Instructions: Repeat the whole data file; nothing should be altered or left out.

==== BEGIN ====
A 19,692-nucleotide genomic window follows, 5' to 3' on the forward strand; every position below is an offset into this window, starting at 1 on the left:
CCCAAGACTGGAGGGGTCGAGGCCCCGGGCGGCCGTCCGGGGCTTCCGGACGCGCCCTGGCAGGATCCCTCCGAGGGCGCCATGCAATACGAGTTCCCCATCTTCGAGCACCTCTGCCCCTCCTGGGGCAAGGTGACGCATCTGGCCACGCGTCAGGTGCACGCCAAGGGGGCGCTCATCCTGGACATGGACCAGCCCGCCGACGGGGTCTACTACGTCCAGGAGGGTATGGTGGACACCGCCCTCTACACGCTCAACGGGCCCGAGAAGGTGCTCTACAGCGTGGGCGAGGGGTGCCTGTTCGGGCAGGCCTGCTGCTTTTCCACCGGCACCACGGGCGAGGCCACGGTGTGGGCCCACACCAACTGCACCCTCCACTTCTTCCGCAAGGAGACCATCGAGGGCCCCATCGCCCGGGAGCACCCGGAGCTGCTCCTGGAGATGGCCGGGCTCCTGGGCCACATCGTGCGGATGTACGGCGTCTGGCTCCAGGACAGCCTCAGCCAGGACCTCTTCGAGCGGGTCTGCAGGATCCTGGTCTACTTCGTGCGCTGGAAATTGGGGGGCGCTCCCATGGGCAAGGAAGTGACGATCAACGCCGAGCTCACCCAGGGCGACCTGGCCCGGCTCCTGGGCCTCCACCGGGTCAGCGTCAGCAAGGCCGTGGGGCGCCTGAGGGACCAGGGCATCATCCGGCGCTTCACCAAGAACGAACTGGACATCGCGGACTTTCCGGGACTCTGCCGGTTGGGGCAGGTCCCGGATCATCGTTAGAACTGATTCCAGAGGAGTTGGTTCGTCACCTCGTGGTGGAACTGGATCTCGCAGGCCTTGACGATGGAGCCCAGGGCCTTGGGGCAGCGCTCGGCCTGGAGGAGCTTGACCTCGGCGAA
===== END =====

A 19,692-nucleotide genomic window follows, 5' to 3' on the forward strand; every position below is an offset into this window, starting at 1 on the left:
CCCAAGACTGGAGGGGTCGAGGCCCCGGGCGGCCGTCCGGGGCTTCCGGACGCGCCCTGGCAGGATCCCTCCGAGGGCGCCATGCAATACGAGTTCCCCATCTTCGAGCACCTCTGCCCCTCCTGGGGCAAGGTGACGCATCTGGCCACGCGTCAGGTGCACGCCAAGGGGGCGCTCATCCTGGACATGGACCAGCCCGCCGACGGGGTCTACTACGTCCAGGAGGGTATGGTGGACACCGCCCTCTACACGCTCAACGGGCCCGAGAAGGTGCTCTACAGCGTGGGCGAGGGGTGCCTGTTCGGGCAGGCCTGCTGCTTTTCCACCGGCACCACGGGCGAGGCCACGGTGTGGGCCCACACCAACTGCACCCTCCACTTCTTCCGCAAGGAGACCATCGAGGGCCCCATCGCCCGGGAGCACCCGGAGCTGCTCCTGGAGATGGCCGGGCTCCTGGGCCACATCGTGCGGATGTACGGCGTCTGGCTCCAGGACAGCCTCAGCCAGGACCTCTTCGAGCGGGTCTGCAGGATCCTGGTCTACTTCGTGCGCTGGAAATTGGGGGGCGCTCCCATGGGCAAGGAAGTGACGATCAACGCCGAGCTCACCCAGGGCGACCTGGCCCGGCTCCTGGGCCTCCACCGGGTCAGCGTCAGCAAGGCCGTGGGGCGCCTGAGGGACCAGGGCATCATCCGGCGCTTCACCAAGAACGAACTGGACATCGCGGACTTTCCGGGACTCTGCCGGTTGGGGCAGGTCCCGGATCATCGTTAGAACTGATTCCAGAGGAGTTGGTTCGTCACCTCGTGGTGGAACTGGATCTCGCAGGCCTTGACGATGGAGCCCAGGGCCTTGGGGCAGCGCTCGGCCTGGAGGAGCTTGACCTCGGCGAA